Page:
The differences described above between what information can be obtained through a request, a subpoena, a court order, or a warrant is determined somewhat by the company (Facebook in this case) but mostly by federal and state law. It largely depends on whether the information requested is the property of the company, the Internet Service Provider, or the customer. Technically, everything you post on Facebook is your property, though you give Facebook permission to use that information for certain purposes as a condition of using the site.
Some states include electronic communications in their impersonation or identity theft laws. For example, it is a class A misdemeanor in New York if someone “Impersonates another by communication by Internet website or electronic means with intent to obtain a benefit or injure or defraud another, or by such communication pretends to be a public servant in order to induce another to submit to such authority or act in reliance on such pretense.” Consult with law enforcement or a local attorney to learn more about the specific laws in your state.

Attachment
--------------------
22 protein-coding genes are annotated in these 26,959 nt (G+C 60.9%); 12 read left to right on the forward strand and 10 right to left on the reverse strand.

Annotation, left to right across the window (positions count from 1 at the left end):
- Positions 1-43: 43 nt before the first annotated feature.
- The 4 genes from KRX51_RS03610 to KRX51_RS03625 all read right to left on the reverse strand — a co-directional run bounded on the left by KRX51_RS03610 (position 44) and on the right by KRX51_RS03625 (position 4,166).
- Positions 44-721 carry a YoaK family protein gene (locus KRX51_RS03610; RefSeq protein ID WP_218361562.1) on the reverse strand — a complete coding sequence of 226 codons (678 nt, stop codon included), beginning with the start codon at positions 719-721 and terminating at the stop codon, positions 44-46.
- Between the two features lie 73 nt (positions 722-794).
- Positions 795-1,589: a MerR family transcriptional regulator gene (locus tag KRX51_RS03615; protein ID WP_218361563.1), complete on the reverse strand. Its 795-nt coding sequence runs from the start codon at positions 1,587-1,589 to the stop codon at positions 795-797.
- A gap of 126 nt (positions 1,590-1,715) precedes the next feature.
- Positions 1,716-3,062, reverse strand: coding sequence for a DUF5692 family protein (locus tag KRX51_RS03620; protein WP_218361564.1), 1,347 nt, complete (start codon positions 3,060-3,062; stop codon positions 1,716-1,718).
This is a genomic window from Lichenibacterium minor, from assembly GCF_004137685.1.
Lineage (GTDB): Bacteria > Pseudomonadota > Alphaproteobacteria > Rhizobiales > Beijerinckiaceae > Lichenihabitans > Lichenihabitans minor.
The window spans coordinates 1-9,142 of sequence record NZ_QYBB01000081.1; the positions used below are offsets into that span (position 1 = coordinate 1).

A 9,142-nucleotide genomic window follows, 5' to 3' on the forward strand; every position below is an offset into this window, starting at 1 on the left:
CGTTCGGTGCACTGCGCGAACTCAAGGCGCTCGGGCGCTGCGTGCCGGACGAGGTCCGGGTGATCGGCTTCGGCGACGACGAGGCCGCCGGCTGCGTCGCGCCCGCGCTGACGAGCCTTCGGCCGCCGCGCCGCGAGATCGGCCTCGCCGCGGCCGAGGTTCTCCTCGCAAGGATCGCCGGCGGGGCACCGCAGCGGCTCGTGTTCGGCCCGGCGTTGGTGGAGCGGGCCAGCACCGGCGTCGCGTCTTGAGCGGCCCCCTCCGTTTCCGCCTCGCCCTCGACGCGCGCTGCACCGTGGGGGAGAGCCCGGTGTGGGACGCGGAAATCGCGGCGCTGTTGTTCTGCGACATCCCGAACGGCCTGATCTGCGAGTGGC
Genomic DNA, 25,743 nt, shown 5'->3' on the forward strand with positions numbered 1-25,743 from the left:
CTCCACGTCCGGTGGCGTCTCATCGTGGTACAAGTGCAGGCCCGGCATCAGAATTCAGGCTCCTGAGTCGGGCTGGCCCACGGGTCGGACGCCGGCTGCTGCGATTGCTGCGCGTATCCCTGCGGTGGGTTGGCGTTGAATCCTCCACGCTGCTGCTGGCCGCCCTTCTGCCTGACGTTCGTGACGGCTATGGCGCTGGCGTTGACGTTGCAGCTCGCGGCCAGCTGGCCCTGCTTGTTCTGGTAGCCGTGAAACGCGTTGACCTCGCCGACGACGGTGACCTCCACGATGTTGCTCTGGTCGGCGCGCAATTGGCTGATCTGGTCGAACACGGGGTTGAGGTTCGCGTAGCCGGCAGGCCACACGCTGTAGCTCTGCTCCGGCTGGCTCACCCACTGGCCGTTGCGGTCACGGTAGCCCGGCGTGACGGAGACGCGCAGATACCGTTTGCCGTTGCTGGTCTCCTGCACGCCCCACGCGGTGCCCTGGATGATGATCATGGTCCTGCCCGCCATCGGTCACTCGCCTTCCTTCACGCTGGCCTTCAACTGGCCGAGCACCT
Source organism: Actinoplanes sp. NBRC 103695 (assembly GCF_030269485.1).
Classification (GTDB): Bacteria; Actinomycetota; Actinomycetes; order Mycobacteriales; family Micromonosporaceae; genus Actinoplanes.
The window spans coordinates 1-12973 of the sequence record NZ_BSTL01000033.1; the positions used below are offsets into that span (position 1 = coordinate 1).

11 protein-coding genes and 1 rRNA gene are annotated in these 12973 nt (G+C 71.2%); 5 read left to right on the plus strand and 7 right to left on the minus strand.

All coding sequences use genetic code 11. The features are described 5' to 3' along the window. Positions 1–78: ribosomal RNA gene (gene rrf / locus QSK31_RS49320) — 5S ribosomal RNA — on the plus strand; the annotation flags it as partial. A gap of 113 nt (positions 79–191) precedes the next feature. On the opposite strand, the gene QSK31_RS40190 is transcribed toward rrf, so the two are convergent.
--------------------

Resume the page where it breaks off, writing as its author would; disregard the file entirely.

In many cases, however, fake profiles are created for a laugh and the persons responsible perhaps do not fully understand the consequences of their behavior. This is especially true in incidents involving adolescents. So if there is no clear threat or other evidence of criminal behavior, resist contacting the police and try to work through the problem informally, involving parents, schools, and other adults as appropriate.
That said, there have been many incidents where students have created profiles about educators or their classmates that have ended up in court. Try to avoid this by proactively educating your children and students about these issues, and by creating a positive climate at school. In that way, hopefully they will not participate in these behaviors and if someone else does create a fake profile about them, they will know what to do and will feel comfortable turning to an adult for help.
Cyberbullying Laws and School Policy: A Blessing or Curse?